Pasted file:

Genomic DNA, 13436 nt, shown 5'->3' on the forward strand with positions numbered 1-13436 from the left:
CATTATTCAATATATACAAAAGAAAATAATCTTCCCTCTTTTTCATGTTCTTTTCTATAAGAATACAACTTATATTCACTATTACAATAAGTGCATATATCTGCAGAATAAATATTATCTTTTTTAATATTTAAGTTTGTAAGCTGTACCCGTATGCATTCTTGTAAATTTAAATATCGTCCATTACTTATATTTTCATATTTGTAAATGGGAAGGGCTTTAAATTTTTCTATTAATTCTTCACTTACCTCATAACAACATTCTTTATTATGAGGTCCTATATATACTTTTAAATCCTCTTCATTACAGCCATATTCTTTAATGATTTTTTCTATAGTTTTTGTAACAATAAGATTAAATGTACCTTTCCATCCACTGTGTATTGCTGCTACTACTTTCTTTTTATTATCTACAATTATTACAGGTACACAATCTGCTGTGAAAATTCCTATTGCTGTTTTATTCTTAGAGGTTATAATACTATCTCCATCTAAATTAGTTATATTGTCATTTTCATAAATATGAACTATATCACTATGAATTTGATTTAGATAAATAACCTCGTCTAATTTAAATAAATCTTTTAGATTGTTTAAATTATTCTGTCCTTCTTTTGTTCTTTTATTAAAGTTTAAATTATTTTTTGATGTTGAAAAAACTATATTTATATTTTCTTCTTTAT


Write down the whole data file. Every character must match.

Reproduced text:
Genomic DNA, 13436 nt, shown 5'->3' on the forward strand with positions numbered 1-13436 from the left:
CATTATTCAATATATACAAAAGAAAATAATCTTCCCTCTTTTTCATGTTCTTTTCTATAAGAATACAACTTATATTCACTATTACAATAAGTGCATATATCTGCAGAATAAATATTATCTTTTTTAATATTTAAGTTTGTAAGCTGTACCCGTATGCATTCTTGTAAATTTAAATATCGTCCATTACTTATATTTTCATATTTGTAAATGGGAAGGGCTTTAAATTTTTCTATTAATTCTTCACTTACCTCATAACAACATTCTTTATTATGAGGTCCTATATATACTTTTAAATCCTCTTCATTACAGCCATATTCTTTAATGATTTTTTCTATAGTTTTTGTAACAATAAGATTAAATGTACCTTTCCATCCACTGTGTATTGCTGCTACTACTTTCTTTTTATTATCTACAATTATTACAGGTACACAATCTGCTGTGAAAATTCCTATTGCTGTTTTATTCTTAGAGGTTATAATACTATCTCCATCTAAATTAGTTATATTGTCATTTTCATAAATATGAACTATATCACTATGAATTTGATTTAGATAAATAACCTCGTCTAATTTAAATAAATCTTTTAGATTGTTTAAATTATTCTGTCCTTCTTTTGTTCTTTTATTAAAGTTTAAATTATTTTTTGATGTTGAAAAAACTATATTTATATTTTCTTCTTTAT